|Joe Frankenstein #1|
Joe Frankenstein #1 & 2: Four-dollar comics just kill me. While I love comics, with all of the entertainment choices available, four bucks for a 5-10 minute reading experience continues to have diminishing returns. Welcome to that rare comic book worth the cover price.
Master adventure writer Chuck Dixon and extraordinary artist Graham Nolan have crafted a thrilling tale of monsters and slackers. Joe Pratt is a kind-hearted foster kid, currently delivering pizzas to make a buck. When he is trapped by a coven of nasty vampires on a routine delivery, he is rescued by a large, hulking presence in a hoodie. A presence that tells him of his true legacy as ... Joe Frankenstein.
|Joe Frankenstein #2|
The story speeds up from there, introducing several unsavory, supernatural business types that are after Joe. The monster sits back and deals death to any and all murderous stalkers. Joe has a hard time adjusting to all this, but sobers up to the truth quickly enough when his foster family is threatened and is forced to leave town in a bit of a hurry. The monster is a mystery man, introducing Joe to a lair more suited to a rich librarian than a village fiend.
Joe Frankenstein is filled with action, brilliant characters and an intriguing plot that Dixon keeps fresh and moving. The remarkable storytelling of the much-missed Graham Nolan doesn’t hurt. Nolan’s layouts tell the story in a clear, flowing narrative that leads the reader’s eye smoothly from one scene to the next. I can’t wait to see where this goes. Why can’t all comics be this good?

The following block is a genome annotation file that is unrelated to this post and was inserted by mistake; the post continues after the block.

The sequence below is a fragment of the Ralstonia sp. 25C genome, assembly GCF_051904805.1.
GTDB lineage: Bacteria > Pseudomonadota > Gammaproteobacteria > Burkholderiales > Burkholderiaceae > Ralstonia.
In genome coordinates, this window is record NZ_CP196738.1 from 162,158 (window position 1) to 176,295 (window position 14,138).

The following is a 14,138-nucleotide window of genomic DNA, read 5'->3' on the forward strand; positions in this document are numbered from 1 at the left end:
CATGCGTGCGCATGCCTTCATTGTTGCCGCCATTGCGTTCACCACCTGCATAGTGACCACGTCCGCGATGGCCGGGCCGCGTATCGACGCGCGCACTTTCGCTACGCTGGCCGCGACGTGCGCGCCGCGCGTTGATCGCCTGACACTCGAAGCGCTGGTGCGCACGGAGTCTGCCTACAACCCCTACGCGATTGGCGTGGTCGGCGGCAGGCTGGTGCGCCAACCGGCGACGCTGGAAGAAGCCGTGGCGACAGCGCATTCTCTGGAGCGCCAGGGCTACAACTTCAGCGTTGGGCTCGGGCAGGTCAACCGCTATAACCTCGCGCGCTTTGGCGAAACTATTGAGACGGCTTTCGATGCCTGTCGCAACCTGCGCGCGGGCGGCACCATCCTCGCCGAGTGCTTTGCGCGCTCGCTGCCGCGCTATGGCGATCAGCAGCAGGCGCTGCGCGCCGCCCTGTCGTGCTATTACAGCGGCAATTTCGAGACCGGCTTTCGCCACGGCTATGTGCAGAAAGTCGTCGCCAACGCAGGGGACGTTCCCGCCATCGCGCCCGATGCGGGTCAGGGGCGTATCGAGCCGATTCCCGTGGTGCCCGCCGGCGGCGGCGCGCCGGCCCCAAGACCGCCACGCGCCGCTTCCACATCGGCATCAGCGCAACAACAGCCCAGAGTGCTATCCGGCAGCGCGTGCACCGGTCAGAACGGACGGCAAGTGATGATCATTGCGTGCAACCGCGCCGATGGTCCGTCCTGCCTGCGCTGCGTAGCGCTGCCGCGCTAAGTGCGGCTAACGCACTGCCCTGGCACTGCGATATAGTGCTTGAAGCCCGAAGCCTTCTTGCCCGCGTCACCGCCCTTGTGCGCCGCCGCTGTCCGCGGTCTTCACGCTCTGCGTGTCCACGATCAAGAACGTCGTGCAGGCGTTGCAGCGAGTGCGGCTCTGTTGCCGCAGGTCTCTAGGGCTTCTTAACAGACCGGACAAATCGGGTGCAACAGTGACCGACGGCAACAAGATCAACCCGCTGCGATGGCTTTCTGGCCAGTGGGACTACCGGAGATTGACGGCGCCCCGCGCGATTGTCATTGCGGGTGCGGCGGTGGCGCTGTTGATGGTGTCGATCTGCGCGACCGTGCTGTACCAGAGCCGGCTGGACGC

Rating: ***** out of 5 stars
|Alex + Ada #13|
Alex & Ada #13: Sadly, I just found out this series is only running 15 issues. As one of the best comics of the last year, I’m incredibly disappointed to hear that. Especially with the events of this issue. The government is beginning to close the net on suspected androids who have their sentience activated. The secret 3D forums Alex and Ada frequent are shut down, with users tracked back to their home addresses. Alerts are all over the news. Black helicopters fill the air. Most of their friends who have violated the laws are in custody or in the process of being tracked down. Alex and Ada see no choice but to run. And not a moment too soon.
With only two months to go, I expect some major explosions in the next two issues. Will Alex & Ada actually escape? Or will she be caught and destroyed, with Alex receiving a lengthy prison sentence? Or will they make it to some as yet unknown sanctuary? I suppose we’ll find out.
Rating: ***** out of 5 stars
|Southern Bastards #8|
Southern Bastards #8: The last part of the origin of football coach Euless Boss. I’ve never read a more stark, violent past of a character. Commentary on the letters page suggest some people are so stricken by Boss’s past that they have some sympathy for him as a character. Not me. Shedding light on the character’s backstory is interesting (and at points terrifying), but he’s still a monster. He could have taken all that hate and pain and used it to do something good, or make the world better. He didn’t. We also learn that Alberta Tubbs is leaving the army and coming home from Afghanistan. Hopefully that will be the beginning of the end for Coach Boss.
Southern Bastards lives up to its name as few other titles do.
Rating: **** out of 5 stars
|We Can Never Go Home #1|
We Can Never Go Home #1: This sleeper from Blackmask Comics caught me by surprise. I read a positive online review the day it hit the stands and thought I would take a chance. I’m glad I did.
Duncan is a nerdy underclassman, while Madison is a popular and pretty senior at their local high school. Passing by while Madison throws her gropey boyfriend into a wall, Duncan and Madison make a pact that he will keep quiet about her super strength. On the walk home, Duncan confesses he has a secret too—a deadly one. Madison is sure he’s nuts. Smitten, Duncan makes a mix tape for Madison and her friends do not let her hear the end of it. When Maddie visits Duncan’s house to try and cool his ardor, she ends up saving his life but committing a terrible act with her strength. Duncan says he will protect her, but they have to leave now. And they can never go home.